Charter Court increased its mortgage lending. Cumulative credit analysis passed £6 billion whilst cumulative assets under management passed £1 billion. Fitch Ratings also granted the Group its first rating for special servicing at RSS3.
Having identified a further opportunity in the market, Charter Court extended its lending footprint by offering bridging lending.
Charter Court was the first non-bank to achieve FSA authorisation as mortgage lender post-crisis. The Group began lending in 2010 and the year also marked the completion of Charter Court’s first buy to let loan. On the servicing side, in May 2010, Charter Court boarded its first special servicing portfolio for a major investment bank.
First post-crisis authorised mortgage administrator
Charter Court became the first post-crisis business to obtain authorisation from the Financial Services Authority (“FSA”) to conduct regulated mortgage administration activities, and obtained a Consumer Credit Act (“CCA”) licence from the Office of Fair Trading for debt administration. This allowed Charter Court to start managing loans on behalf of other institutions. During this period, mortgage servicing systems were built, and loans managed increased steadily, while cumulative credit analysis grew to over £4.1 billion. This bedrock of experience gave Charter Court the operating knowledge and infrastructure of a larger mortgage lender.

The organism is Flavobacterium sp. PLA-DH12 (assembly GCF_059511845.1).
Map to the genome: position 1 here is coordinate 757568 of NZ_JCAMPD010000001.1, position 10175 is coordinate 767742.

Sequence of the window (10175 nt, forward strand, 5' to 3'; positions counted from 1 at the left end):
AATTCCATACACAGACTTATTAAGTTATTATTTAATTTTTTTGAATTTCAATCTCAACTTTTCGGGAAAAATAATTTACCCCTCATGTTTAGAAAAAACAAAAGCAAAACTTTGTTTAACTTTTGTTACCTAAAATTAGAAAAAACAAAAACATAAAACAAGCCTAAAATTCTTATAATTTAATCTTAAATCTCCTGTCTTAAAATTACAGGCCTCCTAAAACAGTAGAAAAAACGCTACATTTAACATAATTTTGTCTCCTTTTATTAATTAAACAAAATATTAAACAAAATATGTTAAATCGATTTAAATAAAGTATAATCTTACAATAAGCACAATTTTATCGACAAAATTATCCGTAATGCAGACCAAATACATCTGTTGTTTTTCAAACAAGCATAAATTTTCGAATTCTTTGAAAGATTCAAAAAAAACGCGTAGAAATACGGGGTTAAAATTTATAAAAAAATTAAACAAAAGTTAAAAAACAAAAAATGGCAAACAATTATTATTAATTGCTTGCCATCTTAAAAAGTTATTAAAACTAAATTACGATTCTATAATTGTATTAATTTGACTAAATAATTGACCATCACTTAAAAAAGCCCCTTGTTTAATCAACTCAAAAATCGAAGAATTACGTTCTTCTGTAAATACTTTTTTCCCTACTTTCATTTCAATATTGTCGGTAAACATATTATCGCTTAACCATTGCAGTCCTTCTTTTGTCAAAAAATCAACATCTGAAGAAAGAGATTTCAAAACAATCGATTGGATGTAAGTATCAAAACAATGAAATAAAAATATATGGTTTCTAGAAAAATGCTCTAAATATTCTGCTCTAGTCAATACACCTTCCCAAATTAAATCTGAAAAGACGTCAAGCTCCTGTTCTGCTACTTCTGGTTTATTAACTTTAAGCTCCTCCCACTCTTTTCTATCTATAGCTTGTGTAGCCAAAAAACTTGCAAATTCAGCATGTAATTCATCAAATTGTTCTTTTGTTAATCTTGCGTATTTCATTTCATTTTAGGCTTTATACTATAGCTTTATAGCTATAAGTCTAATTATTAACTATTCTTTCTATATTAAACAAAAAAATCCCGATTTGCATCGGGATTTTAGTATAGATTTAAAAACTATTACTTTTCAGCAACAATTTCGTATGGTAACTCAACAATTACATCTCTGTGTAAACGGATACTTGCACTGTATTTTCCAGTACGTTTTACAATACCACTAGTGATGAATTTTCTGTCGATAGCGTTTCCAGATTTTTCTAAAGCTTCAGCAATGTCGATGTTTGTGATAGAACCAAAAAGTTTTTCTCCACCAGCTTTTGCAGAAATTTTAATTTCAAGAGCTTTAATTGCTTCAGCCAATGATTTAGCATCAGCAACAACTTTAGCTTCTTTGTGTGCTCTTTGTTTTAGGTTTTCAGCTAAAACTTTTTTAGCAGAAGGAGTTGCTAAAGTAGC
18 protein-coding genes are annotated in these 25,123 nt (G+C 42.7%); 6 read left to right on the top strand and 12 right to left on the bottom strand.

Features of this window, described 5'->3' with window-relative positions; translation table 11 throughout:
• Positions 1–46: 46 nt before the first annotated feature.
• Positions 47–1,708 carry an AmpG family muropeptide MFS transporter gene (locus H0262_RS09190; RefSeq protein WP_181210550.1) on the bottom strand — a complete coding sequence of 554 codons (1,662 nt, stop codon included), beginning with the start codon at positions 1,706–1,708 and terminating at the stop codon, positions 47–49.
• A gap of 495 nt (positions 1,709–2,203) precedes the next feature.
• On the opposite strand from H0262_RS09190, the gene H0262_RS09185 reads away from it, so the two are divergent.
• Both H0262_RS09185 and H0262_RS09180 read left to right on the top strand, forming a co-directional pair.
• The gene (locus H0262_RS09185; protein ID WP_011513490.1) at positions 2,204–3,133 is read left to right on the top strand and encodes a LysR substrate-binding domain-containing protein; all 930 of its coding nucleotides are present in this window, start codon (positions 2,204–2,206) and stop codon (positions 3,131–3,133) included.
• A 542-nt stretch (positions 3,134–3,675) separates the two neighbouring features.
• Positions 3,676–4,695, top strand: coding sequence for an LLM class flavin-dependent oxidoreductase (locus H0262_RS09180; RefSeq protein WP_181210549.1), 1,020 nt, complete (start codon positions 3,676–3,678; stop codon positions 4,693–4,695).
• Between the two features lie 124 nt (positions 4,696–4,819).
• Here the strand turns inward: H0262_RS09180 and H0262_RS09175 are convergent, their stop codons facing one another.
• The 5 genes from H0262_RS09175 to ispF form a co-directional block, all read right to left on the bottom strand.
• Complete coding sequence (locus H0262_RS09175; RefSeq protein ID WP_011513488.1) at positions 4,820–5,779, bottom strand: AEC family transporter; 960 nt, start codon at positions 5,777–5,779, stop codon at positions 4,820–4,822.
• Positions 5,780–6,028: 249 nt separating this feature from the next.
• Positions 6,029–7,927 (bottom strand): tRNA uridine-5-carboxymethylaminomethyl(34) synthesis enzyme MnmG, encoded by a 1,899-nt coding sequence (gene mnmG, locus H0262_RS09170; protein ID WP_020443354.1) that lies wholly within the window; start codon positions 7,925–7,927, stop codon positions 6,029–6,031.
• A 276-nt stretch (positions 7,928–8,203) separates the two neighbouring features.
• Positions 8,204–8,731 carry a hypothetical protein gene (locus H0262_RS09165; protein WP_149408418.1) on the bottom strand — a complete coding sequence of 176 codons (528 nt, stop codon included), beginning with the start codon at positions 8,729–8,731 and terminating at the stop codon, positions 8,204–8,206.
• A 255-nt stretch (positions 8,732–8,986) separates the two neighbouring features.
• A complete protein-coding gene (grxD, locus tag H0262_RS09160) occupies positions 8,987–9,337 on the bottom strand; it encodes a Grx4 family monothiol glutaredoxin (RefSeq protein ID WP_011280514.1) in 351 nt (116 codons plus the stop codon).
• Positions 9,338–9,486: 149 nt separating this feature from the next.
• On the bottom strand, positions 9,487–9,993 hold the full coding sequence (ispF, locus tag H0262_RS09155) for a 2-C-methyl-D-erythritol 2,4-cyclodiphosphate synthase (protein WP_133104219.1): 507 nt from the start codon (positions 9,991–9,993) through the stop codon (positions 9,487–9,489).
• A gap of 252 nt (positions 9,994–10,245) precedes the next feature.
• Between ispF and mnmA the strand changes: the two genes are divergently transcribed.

Launched by current management team with investment from Elliott
Founded by many of its current management team, Charter Court embarked on an exciting journey to become one of the UK’s leading specialist mortgage banks . In the depths of the financial crisis, with the UK economy and its mortgage market shrouded in uncertainty, the initial focus of the team was mortgage credit analysis and collections. Charter Court was soon employed by some of the world’s most sophisticated financial institutions - including hedge funds, private equity firms, investment banks, and building societies - to provide due diligence services on loan books and an in-depth understanding of UK mortgage assets.